A Personal Reflection
In a Middle East where leaders do not easily give up power, nor do people easily work out differences, something beautiful took place among the Maronite Bishops, which has also refreshed the Maronite Church and in fact all Christians.
The March 2011 Patriarchal Synod of the Maronite Church has been for us a watershed of many graces. Together, we Bishops, for six days in March felt the history of the Church transporting us back to the communion and love present in the first gathering of Christians for the election of Matthias to take the place of Judas. (Acts 1:21-26) In the Chapel, the Bishops prayed for the intercession of Matthias, along with that of Mary and all the Apostles. God met us in our need.
After three days of prayer and fasting, and three days of democratic election and consultation, we elected Bishop Bechara Rai of Byblos/Jbeil as Patriarch. His election has proven to be a real blessing for our Church. Bkerke, the monastic style residence of the Maronite Patriarch, had been flooded with visitors from all parts and all communities of Lebanon, the Middle East and in fact from throughout the world.
On the fifth day of our synod a Bishop proposed that we spend an evening of prayer before the Blessed Sacrament. We did, and although there was more reflection and vocal prayer than the silence I was longing for, it was still beautiful and gave us the direction we needed. We were reminded that this is Christ’s Church, not ours! We are stewards devoted to doing His work and His will. By a combination of prayer, conversation and much good will, each bishop was able to put the Church’s needs first and their own needs second. The election process was one of the most respectful and beautiful acts a Church can witness; and by the grace of God, I had the privilege of participating and observing it firsthand.
Our Maronite Church, one of 21 Eastern Catholic Churches is governed by a Synod, which means by a “team” composed of a Patriarch and his Bishops. Our Maronite Church, since the acceptance by the Holy Father of Patriarch Nasrallah Peter Cardinal Sfeir’s resignation letter has been governed by Bishop Roland Aboujaoude, the oldest by rank of ordination in the Patriarch’s Curia. He governed the Church from the time of the Pope’s acceptance of the Patriarch’s resignation up to the enthronement of the new Patriarch. But he did not govern alone, for like the Patriarch, he governed with the “team” of 40 Maronite Bishops.
We voted twice in the morning and twice in the afternoon for three days, until the 13th vote when Patriarch Rai emerged with the required 2/3. No one knew from the beginning who would become Patriarch. Some Bishops came to the Synod having in mind their favorite candidate while others thought that they themselves may have a chance to become Patriarch. Still others were undecided and open to hearing what their brother Bishops had in mind. Slowly hearts and minds were changed until we were able to determine which one of us was the best choice to assume the helm of this holy ship and to lead her to safe harbor. During each of the 13 sessions of voting each Bishop was required by oath to vote his conscience before God. During the final vote, along with each of us, the new Patriarch wrote his secret ballot. He later admitted to us that he was the one who had written the words: “communion and love” (sharika wa mahabba), which he said, and I most heartily agree, described the entire election. These words will subsequently guide his service as Patriarch.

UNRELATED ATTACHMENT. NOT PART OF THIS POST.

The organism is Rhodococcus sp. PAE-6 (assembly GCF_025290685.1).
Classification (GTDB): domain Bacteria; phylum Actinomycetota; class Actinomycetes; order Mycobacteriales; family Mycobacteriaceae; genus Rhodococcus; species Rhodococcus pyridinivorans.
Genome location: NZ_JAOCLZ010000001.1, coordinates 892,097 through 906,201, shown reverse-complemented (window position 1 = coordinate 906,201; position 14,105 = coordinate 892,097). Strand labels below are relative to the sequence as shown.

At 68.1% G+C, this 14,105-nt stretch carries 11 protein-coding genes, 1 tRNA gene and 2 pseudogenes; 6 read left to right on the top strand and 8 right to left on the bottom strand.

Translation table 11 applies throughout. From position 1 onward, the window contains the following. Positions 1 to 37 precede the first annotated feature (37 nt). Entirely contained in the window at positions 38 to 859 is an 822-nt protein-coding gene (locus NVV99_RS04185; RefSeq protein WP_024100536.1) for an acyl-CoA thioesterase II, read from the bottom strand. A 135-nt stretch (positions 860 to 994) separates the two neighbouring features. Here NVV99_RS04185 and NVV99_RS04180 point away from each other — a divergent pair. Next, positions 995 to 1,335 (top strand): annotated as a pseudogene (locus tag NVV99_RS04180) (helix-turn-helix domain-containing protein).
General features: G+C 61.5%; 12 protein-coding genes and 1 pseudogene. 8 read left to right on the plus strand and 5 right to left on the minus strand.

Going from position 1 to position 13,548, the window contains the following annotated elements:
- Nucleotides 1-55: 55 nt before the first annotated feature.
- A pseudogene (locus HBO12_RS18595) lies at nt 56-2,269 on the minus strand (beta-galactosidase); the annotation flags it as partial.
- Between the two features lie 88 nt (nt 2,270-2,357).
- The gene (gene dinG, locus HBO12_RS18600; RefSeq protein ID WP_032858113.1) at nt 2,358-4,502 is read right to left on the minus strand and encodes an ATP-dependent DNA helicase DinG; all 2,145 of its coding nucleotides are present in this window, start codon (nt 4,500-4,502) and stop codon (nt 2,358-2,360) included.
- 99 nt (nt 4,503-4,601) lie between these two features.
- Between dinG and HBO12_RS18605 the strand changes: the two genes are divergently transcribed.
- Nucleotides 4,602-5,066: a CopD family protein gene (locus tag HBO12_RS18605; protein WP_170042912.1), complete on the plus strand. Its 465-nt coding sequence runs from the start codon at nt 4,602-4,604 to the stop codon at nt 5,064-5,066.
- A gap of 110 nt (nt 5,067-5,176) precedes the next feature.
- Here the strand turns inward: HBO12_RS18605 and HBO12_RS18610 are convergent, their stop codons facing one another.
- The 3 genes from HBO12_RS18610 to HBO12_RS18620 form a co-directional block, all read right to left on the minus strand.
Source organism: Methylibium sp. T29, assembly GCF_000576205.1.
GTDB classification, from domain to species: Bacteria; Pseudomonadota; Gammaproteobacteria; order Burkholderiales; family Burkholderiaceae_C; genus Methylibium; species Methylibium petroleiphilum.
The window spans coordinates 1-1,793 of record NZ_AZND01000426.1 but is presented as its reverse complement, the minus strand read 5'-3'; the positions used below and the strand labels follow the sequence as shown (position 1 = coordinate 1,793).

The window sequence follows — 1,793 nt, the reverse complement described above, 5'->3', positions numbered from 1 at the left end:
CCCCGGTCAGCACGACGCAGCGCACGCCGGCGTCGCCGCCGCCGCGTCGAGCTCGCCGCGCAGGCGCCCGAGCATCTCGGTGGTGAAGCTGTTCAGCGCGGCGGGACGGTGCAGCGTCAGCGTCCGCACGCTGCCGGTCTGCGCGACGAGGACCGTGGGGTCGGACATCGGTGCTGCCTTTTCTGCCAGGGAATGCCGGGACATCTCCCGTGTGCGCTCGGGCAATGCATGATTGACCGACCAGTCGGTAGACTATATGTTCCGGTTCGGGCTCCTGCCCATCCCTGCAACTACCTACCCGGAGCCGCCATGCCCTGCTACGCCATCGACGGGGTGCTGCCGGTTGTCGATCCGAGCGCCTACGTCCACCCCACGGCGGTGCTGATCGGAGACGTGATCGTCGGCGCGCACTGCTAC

His Homily at the Enthronement was beautiful. While working to help translate it, I told one of the Bishops it was way too long. My brother bishop quickly informed the new Patriarch of what I said. It is a good thing he has a sense of humor! After the enthronement, I greeted the new Patriarch, with, “I was wrong, the homily was perfect.” In fact, it was.
The Liturgy of the Enthronement was stunning with Shiite, Sunni, Druze, Orthodox, Catholic and Evangelical Christians, political leaders of Lebanon, including the President, the Prime Minister and the Speaker all in attendance. The most significant moment in the Ceremony, which unfortunately was not well seen or understood; was when all bishops, in groups of 7, went to place their hand on the staff of the new Patriarch. This was a sign of our support for him and for all the responsibilities entrusted to him.
If this reflection has helped you feel the beauty of communion and love that were woven in this entire process, perhaps you too will extend your hand to support the new Patriarch in the common labor we have been entrusted with – to build up the Church and society.
+ Bishop Gregory Mansour
(Reprinted with permission.)